Do you experience pain or a burning feeling in the upper belly or abdomen? Then it might be indigestion, a common condition in adults that also occurs in kids and pets. If you or a member of your family experiences this condition, there are lots of remedies that may help.
What is Indigestion?
You probably think of indigestion as nothing more than a generalized discomfort that includes bloating, gas, pain, burping, constipation or diarrhea. But it isn’t always as simple as that. Digestion is a complex action that requires the coordination of organs and enzymes and it can occur at the same time as other conditions.
For example, indigestion and heartburn often occur together but aren’t the same thing. When you have heartburn, your stomach acid moves out of the stomach and back up into the esophagus. Foods that commonly trigger heartburn include alcohol, especially red wine, caffeinated coffee and tea, onions, garlic, hot spices, chocolate, peppermint, tomatoes, and citrus.
Indigestion on the other hand doesn’t involve the stomach acids and so demands quite different treatment.
When Indigestion is Serious
Sometimes, indigestion can be more than a painful but relatively benign problem. If you experience any of the following symptoms, please consult a doctor immediately:
- Frequent vomiting
- Blood in vomit
- Weight loss or not feeling hungry
- Bloody, black, or tarry stools
- Sudden sharp pain in the belly or abdomen
- Trouble breathing
- Sweating after eating
- Pain that spreads to the jaw, neck, or arm
- Difficult, painful swallowing
- Yellow coloring of eyes or skin (jaundice)
- Indigestion that lasts longer than 2 weeks
Indigestion in Pets
Most pet indigestion is most gastric distress caused by eating the wrong food, too much food, or too much of a certain type of food. These issues can cause stomach problems such as nausea and eventually weight loss.
If you have a dog with indigestion, try putting them on a mild diet of cooked chicken and rice, pumpkin, bone broth and baby food. If your sick pet is a cat, then you will need to put them on a mild diet made up of meat sources as cats are pure carnivores and don’t tolerate other foods well.
These fairly simple remedies often help pets a lot; however, humans are a lot more complicated.
photo by Samuel Berner
Common Causes of Chronic Indigestion
If you experience regular or chronic indigestion, it may be caused by:
- Sores or ulcers in the stomach or small intestine
- Redness and swelling or inflammation in the stomach (gastritis)
- Acid flowing back from the stomach into the esophagus (GERD or gastro-esophageal reflux disease)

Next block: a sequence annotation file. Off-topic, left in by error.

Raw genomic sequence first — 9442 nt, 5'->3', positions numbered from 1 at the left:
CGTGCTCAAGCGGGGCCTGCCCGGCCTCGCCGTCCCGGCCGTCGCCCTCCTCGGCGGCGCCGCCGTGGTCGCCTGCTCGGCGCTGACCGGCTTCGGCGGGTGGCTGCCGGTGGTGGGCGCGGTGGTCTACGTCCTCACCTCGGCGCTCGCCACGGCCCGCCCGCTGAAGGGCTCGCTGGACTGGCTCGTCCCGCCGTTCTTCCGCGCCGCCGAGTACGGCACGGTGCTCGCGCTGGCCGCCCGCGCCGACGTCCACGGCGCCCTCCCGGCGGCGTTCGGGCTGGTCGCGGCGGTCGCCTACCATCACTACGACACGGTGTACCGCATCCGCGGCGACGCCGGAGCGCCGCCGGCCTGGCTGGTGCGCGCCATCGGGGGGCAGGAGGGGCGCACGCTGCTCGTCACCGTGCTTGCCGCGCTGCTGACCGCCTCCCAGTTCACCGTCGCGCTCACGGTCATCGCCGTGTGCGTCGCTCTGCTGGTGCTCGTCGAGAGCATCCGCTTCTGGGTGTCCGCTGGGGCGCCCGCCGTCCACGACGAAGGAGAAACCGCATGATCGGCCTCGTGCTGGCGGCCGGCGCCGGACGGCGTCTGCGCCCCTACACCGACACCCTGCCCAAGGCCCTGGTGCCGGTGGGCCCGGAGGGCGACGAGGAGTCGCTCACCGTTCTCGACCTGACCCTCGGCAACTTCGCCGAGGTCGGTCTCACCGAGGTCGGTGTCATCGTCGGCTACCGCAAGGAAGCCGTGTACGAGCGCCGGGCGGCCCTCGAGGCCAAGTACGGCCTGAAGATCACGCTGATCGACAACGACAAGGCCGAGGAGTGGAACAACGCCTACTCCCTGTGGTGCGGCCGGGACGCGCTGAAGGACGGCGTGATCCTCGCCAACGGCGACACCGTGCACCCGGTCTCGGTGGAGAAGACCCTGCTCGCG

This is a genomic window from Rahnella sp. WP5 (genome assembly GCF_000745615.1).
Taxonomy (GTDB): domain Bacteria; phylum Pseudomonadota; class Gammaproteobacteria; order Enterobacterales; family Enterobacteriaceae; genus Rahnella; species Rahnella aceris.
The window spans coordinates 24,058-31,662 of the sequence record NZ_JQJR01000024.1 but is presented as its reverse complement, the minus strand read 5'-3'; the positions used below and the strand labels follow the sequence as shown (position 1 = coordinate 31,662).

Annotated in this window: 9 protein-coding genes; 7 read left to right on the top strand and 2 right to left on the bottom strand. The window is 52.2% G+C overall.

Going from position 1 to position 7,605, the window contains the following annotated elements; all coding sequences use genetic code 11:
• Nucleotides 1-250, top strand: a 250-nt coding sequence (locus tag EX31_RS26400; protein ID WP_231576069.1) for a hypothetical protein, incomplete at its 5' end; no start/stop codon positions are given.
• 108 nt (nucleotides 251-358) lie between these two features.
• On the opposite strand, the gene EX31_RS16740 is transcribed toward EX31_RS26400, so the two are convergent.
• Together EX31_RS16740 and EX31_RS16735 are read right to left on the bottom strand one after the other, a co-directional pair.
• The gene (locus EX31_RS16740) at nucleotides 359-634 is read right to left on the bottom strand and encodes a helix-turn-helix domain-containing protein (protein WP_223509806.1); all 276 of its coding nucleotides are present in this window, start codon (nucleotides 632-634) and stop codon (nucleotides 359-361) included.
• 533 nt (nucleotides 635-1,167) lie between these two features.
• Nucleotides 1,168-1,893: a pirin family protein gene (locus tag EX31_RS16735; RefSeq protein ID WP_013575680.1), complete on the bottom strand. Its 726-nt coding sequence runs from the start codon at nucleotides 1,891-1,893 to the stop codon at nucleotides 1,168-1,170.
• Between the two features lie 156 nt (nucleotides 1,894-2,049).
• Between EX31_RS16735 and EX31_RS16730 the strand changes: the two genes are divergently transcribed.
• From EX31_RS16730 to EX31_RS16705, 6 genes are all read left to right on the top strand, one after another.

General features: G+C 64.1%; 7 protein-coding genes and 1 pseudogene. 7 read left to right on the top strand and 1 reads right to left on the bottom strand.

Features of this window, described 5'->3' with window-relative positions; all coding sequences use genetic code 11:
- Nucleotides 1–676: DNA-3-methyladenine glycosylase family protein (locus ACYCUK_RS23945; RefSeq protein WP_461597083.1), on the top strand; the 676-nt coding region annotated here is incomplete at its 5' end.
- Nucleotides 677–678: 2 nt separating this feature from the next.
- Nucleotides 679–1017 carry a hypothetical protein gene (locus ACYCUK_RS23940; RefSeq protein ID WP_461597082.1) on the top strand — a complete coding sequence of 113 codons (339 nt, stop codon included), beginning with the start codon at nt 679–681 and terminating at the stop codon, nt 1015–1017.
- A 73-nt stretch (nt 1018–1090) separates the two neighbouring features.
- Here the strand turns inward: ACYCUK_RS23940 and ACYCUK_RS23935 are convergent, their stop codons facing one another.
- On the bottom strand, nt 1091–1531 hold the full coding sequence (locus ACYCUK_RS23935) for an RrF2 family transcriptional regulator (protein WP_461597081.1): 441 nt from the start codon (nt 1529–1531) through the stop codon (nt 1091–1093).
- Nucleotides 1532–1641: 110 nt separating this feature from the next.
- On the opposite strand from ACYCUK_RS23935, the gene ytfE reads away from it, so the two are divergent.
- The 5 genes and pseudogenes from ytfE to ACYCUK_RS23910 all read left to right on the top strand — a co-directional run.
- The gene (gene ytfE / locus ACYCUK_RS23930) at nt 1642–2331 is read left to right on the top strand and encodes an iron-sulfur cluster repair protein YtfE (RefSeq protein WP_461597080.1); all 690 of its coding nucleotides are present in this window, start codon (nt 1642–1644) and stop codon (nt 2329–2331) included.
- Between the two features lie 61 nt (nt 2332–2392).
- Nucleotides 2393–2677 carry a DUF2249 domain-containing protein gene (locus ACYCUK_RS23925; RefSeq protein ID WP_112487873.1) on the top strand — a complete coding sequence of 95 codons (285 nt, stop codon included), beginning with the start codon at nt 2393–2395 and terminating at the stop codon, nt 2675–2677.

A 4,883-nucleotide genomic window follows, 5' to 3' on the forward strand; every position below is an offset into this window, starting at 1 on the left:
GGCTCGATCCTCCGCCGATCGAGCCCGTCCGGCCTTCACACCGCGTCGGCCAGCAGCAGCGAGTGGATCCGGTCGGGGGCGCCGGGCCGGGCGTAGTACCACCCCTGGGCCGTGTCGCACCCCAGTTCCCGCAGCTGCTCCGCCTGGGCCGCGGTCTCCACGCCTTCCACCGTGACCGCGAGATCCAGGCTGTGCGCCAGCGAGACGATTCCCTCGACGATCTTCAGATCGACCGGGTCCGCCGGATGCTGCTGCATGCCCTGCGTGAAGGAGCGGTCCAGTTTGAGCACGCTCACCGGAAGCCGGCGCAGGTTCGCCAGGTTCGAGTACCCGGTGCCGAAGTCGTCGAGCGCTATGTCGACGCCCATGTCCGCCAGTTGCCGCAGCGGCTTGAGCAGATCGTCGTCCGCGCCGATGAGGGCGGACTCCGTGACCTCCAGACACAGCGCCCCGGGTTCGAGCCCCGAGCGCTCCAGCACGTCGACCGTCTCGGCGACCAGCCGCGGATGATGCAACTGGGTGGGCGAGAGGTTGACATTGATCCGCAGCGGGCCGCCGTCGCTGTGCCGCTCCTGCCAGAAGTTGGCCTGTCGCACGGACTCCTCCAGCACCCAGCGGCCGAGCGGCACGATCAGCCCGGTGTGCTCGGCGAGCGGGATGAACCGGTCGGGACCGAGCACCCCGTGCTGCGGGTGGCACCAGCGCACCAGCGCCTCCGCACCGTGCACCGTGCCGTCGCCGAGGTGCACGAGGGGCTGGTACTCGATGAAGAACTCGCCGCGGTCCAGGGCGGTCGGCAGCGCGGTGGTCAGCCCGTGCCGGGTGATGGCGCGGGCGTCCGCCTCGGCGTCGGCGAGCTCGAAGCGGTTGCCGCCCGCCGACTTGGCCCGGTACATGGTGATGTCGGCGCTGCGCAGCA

- Bacterial infection in the stomach (H. pylori or Helicobacter pylori)
- Inflammation of the gallbladder (cholecystitis)
- Lumps of solid material (gallstones) in the gallbladder
- Swelling of the pancreas (pancreatitis)
- Food moving too slowly out of the stomach (gastro-paresis) (common in people with diabetes)
- Having too much caffeine
- Drinking too much alcohol
- Fast eating
- Spicy, fatty, or greasy foods
- High-fiber foods that irritate digestion
- Eating too frequently or eating a meal before digesting the previous meal
- Eating too late at night
- Bacteria-fighting medicines (antibiotics)
- Aspirin and over-the-counter pain and fever medicines (NSAIDs or nonsteroidal anti-inflammatory drugs)
Common Symptoms of Indigestion
Everyone is different and you may experience some or all of these indigestion symptoms:
- Feeling full too soon while eating
- Pain, burning, and discomfort in the upper belly or abdomen
- Feeling bloated
- Burping and loud stomach gurgling
- An upset stomach or vomiting
The problems caused by indigestion discomforts may also look like other health problems or hide other health problems. For example, jaw pain, shoulder pain, digestive upset, and upper abdominal pain and indigestion can be early symptoms of heart disease in women. So, make sure you get these checked out before self-diagnosing.
How is Indigestion Diagnosed?
If you suspect that you have indigestion, your doctor will look at your past health history and conduct a physical exam. This may include blood tests, stool tests, and X-rays. It is important to go through this process to get an official diagnosis and eliminate other illnesses. However, you can also take steps at home to prevent and ease simple indigestion.
How to Improve Indigestion Symptoms
To put it simply, you need to avoid foods and medicines that cause indigestion. Also, it is important to avoid stressful situations. Good luck with that in 2020 with COVID-19 threatening the country, the winter holidays and an absentee government.
If you can’t prevent indigestion symptoms just with these ideas, here are a few more helpful tips:
- Quit smoking
- Pay attention to wise food combining
- Separate protein meals from starch meals and eat them separately because they require different digestive enzymes.
- Avoid mixing sweet or acidic fruits with protein and starch because the sugar in fruits digest faster than protein. Mixing foods like complex starches or animal proteins and rich sauces with fruits makes gas bubbles in the gut.